Photography: Going to the Sun Road

Here is a free photo you can download for your Windows desktop. I took it in Glacier National Park in 2012. If you're using Internet Explorer or Firefox, just right-click the photo and click "Set as background." Chrome users can download the photo by right-clicking it and selecting, "Save image as."

Prints of this photo can be purchased in my Etsy store.

If you're only going to have one road go through the heart of Glacier National Park, it's only fitting if the project is big and the result is stunningly beautiful. This was successfully accomplished in 1932 with the grand opening of the Going-to-the-Sun Road. 

During a three-month road trip out west last summer, I just finished a week backpacking through Glacier National Park. I wasn't looking forward to leaving, but I still had my drive out on the infamous road to look forward to.

Its allure has compelled many filmmakers to shoot footage of the road for their movies. It can be seen in the opening credits of “The Shining,” as Jack is presumably driving to the Overlook Hotel. It also appears in a scene in “Forrest Gump.” When Forest reminisces with Jenny about running across the United States, he says, "Like that mountain lake... it was so clear, Jenny. It looked like there were two skies, one on top of the other." The footage was of him running on the Going-to-the-Sun Road in front of a lake after the sun dropped below the mountains. The sky was that shade of blue that lingers around a bit before turning completely black. A field of golden grasses is swirling around in the wind.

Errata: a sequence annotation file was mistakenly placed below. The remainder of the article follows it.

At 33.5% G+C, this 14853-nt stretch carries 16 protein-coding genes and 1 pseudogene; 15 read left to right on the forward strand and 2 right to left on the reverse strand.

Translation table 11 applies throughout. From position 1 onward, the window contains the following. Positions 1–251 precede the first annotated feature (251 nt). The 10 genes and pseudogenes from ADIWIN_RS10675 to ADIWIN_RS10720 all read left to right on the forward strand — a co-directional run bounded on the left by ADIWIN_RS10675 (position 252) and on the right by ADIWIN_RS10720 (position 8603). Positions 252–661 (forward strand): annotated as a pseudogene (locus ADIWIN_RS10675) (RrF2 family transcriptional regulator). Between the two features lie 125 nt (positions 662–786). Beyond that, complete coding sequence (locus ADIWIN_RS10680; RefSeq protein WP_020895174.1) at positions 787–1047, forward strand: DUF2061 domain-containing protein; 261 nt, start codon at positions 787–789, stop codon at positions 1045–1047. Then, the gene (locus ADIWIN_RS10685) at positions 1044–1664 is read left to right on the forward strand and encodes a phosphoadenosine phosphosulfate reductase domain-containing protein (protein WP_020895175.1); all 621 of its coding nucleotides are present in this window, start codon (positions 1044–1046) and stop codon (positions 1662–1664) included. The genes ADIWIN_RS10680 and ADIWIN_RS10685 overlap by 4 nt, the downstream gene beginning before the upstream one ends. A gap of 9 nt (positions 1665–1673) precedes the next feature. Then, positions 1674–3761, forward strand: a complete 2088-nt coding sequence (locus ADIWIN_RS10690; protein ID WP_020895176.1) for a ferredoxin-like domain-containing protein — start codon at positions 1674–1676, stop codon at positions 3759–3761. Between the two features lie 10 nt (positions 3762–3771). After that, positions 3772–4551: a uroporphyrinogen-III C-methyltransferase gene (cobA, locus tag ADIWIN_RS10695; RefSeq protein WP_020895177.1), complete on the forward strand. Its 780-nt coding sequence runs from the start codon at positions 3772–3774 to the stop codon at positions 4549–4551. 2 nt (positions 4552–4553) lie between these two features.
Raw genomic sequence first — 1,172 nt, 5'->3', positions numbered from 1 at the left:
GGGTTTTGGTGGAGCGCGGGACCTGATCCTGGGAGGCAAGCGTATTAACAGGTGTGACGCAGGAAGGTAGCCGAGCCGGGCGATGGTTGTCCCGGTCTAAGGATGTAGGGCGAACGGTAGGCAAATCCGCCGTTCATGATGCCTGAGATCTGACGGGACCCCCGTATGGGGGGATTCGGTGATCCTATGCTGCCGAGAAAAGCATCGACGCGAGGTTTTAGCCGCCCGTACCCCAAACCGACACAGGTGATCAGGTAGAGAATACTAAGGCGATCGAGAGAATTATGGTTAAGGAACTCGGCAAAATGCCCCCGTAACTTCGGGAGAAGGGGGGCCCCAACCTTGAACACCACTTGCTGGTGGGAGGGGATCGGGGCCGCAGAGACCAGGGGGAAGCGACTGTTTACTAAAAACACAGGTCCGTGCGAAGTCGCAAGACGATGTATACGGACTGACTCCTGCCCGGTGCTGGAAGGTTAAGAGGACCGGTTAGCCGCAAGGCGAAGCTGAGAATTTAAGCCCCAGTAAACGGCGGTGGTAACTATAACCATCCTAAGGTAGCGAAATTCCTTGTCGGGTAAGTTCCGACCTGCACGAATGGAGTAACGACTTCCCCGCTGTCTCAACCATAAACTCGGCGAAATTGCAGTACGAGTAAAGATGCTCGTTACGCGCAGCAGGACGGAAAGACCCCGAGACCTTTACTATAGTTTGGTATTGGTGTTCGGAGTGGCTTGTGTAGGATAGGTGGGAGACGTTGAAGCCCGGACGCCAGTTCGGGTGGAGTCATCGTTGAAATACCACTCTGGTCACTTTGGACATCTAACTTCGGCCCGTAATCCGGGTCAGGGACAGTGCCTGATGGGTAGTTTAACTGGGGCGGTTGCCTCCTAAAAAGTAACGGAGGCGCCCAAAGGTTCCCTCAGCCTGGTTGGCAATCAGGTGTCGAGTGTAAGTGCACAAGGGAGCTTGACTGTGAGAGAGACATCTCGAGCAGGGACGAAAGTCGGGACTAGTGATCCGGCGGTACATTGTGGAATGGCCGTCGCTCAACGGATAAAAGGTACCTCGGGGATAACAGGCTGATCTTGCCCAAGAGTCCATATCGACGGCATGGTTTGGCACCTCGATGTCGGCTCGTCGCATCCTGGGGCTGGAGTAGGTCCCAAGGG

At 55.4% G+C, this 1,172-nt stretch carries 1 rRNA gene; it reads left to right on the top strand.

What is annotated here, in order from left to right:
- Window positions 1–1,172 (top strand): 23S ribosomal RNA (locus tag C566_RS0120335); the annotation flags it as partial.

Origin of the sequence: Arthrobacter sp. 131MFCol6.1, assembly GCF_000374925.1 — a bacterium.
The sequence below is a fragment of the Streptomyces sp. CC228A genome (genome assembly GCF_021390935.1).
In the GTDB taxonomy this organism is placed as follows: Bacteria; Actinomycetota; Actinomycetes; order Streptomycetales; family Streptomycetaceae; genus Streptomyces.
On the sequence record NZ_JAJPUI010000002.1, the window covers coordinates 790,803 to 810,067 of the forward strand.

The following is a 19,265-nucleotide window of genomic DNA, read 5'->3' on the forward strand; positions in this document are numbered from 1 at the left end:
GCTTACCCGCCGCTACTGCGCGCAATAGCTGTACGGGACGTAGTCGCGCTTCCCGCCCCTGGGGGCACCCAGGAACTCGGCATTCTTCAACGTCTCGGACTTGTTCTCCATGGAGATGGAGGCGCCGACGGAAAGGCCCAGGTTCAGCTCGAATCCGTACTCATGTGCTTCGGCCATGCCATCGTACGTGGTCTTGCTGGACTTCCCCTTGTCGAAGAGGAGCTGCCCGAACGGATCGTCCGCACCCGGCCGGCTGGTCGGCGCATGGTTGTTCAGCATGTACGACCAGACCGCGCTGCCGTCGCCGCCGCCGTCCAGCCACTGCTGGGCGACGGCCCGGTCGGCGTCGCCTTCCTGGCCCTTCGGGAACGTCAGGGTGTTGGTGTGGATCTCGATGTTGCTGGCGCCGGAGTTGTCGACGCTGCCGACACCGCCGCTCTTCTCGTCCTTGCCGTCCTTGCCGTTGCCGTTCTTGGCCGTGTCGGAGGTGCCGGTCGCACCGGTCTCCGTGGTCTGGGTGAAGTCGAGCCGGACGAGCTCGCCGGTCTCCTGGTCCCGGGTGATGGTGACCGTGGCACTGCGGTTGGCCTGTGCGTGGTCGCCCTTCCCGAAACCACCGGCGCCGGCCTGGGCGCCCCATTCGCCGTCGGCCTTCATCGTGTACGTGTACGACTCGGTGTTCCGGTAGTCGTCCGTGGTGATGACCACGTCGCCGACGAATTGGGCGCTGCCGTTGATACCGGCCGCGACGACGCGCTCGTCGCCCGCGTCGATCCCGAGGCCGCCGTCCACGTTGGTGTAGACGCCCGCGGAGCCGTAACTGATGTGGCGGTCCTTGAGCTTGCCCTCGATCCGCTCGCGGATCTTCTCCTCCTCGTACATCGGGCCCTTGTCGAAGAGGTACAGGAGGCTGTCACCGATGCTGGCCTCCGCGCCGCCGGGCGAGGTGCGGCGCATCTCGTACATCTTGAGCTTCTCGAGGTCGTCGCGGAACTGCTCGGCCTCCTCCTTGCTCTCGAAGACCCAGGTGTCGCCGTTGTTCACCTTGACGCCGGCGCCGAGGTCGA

I've seen that movie a dozen times and every time I watched that scene I thought of my own dream of living a nomadic life. I wanted my life to be that simple. Could I find myself in such beautiful places at such the right time?

The road is only 53 miles long, but I stopped so much that dusk loomed with several miles left to drive. I needed one last photo of the sunset. I looked up at the sky anxiously while I drove, waiting for the perfect spot. There wasn't much time left. The road took a bend to the right, then left, and I saw that scene above.

The section of road was under construction, so I parked my beaten down Honda between bulldozers on a makeshift parking lot made for the construction vehicles. I grabbed my camera. Since I felt like I might have been trespassing, I sprinted up the road and through the field until I was standing in a good spot.

I was in the right place, at the right time.

The anxiety of not getting a good photo before sunset melted away. I felt satisfied with the images now hidden away in the camera that I clutched to my chest as I ran back to my car. I drove out of the park that night and headed toward my next adventure.